Gathering Personal Information Discreetly

Gathering personal information discreetly can be challenging, especially for people who are guarded and defensive about their privacy. PII is defined as any information that can distinguish or trace an individual’s identity, such as name, social security number, date and place of birth and mother’s maiden name.


Collection of PII can be direct or indirect. An example of direct collection is an intake interview between a worker and a youth.

Social Engineering

Social engineering is a cyber attack that relies on human interaction rather than hacking or other brute force methods. It involves the psychological manipulation of a victim into divulging confidential information. Attackers will often use basic principles of psychology like the concept of reciprocity or the desire to gain access to something valuable. This process can happen quickly and efficiently or take months over a series of email messages, text conversations, chat sessions, or even face-to-face meetings.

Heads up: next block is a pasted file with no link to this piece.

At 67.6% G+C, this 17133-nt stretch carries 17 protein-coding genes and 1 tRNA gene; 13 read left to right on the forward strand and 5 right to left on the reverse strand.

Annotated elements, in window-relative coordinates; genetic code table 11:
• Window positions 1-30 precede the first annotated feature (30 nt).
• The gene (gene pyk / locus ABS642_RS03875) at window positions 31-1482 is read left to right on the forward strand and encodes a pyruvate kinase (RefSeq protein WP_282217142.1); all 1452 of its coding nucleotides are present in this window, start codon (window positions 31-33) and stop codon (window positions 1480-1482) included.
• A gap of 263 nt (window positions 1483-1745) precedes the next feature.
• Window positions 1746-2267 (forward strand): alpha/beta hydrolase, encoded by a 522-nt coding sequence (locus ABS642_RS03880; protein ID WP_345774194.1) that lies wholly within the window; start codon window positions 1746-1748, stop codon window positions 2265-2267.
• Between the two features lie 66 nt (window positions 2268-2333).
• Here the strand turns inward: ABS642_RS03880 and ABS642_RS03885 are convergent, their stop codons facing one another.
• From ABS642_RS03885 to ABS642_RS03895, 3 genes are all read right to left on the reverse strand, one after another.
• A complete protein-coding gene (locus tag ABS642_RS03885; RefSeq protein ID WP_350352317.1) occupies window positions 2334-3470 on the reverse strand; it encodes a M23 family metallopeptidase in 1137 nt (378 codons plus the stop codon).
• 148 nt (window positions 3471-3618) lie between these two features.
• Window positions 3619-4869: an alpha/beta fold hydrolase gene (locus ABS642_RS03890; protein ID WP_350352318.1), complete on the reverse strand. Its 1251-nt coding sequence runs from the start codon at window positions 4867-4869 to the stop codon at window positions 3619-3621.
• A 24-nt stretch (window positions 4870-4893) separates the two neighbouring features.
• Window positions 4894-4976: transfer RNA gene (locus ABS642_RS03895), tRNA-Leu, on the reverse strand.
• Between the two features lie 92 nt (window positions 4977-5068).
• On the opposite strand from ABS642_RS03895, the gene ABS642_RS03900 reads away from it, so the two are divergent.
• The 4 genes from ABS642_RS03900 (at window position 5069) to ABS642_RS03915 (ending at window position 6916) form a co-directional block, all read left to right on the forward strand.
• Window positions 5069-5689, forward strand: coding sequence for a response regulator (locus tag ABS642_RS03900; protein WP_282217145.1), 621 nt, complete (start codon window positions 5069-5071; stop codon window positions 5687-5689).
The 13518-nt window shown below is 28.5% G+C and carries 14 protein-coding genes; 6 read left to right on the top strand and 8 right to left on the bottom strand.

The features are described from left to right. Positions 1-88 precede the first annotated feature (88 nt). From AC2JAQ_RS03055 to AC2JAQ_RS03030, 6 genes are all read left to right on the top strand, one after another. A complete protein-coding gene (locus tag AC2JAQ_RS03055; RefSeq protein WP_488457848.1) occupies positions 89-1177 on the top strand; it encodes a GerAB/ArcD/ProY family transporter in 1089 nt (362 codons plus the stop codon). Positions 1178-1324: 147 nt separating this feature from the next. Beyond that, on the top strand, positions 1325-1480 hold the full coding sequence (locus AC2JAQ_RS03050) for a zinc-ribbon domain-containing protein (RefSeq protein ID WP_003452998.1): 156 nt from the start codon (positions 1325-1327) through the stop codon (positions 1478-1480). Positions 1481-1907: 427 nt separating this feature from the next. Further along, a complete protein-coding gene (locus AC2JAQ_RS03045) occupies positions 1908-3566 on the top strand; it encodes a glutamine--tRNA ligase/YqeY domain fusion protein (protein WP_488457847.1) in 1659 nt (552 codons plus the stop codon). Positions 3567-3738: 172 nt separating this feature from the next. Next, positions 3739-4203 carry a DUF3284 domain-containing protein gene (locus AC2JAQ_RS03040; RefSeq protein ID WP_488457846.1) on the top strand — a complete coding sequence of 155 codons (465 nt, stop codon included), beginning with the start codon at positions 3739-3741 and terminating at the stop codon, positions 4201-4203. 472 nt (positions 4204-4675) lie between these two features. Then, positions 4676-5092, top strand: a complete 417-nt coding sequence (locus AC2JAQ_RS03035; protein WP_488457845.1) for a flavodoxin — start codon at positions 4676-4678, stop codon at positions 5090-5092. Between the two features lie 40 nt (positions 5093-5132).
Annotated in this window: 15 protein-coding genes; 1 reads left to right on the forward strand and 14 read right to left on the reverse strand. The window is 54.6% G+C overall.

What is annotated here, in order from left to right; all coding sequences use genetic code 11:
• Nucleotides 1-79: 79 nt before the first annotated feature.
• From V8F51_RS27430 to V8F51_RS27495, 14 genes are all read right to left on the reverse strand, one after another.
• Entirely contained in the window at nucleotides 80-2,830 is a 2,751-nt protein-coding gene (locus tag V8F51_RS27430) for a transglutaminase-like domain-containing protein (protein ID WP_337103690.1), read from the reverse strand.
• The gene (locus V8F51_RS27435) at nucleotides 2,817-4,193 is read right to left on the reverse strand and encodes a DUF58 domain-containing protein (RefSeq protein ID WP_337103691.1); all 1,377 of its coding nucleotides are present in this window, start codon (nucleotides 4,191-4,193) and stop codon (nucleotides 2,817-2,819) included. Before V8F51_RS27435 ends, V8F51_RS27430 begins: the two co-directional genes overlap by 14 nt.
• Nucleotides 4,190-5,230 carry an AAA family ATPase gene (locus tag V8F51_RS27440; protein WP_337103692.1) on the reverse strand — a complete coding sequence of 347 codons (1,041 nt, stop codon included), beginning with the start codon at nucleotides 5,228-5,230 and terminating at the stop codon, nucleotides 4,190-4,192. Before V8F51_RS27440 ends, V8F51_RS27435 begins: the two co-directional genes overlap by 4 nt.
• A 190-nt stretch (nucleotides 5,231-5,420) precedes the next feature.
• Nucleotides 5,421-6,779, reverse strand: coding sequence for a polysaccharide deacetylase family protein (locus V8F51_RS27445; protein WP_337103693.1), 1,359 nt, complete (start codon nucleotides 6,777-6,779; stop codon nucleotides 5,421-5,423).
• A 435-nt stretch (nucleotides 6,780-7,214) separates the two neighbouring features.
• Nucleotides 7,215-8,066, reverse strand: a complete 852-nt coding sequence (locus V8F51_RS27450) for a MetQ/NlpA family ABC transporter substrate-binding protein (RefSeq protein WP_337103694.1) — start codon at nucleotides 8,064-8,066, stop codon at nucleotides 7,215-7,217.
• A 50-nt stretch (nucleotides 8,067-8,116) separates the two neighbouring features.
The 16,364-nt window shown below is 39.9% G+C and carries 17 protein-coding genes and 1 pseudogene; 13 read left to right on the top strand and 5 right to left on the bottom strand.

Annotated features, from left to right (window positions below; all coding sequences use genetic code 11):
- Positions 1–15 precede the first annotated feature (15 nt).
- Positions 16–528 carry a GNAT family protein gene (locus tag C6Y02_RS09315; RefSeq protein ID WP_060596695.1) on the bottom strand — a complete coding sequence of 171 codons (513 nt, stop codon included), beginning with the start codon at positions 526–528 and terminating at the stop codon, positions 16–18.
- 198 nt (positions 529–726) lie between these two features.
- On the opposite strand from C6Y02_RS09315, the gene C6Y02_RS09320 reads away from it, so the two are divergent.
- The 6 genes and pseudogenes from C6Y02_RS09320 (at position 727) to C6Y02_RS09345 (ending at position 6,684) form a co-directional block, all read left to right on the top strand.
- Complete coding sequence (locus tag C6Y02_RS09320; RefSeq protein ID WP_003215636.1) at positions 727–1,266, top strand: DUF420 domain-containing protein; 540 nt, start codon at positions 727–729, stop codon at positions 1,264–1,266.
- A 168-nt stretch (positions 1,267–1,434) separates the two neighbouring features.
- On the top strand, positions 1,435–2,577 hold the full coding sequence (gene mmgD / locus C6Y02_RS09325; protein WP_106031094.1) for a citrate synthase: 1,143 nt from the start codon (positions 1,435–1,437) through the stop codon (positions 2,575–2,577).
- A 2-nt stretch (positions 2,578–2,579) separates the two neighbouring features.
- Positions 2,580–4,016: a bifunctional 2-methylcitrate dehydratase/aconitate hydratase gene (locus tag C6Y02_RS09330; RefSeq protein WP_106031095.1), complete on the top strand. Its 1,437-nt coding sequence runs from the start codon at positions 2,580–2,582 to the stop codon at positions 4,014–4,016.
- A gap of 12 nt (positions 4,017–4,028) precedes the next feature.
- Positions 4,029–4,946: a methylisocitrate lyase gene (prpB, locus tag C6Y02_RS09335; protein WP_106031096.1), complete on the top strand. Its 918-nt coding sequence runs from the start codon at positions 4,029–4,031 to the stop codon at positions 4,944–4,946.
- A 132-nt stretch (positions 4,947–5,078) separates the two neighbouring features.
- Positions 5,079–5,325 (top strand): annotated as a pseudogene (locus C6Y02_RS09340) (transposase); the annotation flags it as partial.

It’s important to be aware of social engineering attacks and learn how to recognize them. For example, if you receive an email that appears to be responding to a question you never asked — but asks for personal details or contains a malware attachment, it could be a social engineering attack. Also, avoid sharing any personal details online that could be used to guess your passwords or identify you in a breach of data. For example, never mention your school, your favorite pet, or where you grew up. This could give criminals a good idea of the answers to your security questions or even the name of your bank account.

To protect against social engineering, Proofpoint recommends implementing security protocols that prevent employees from clicking on links or opening attachments, and conducting regular training to remind them of how to spot such an attack. Employees should also be encouraged to report any suspicious activity to their manager or the security team.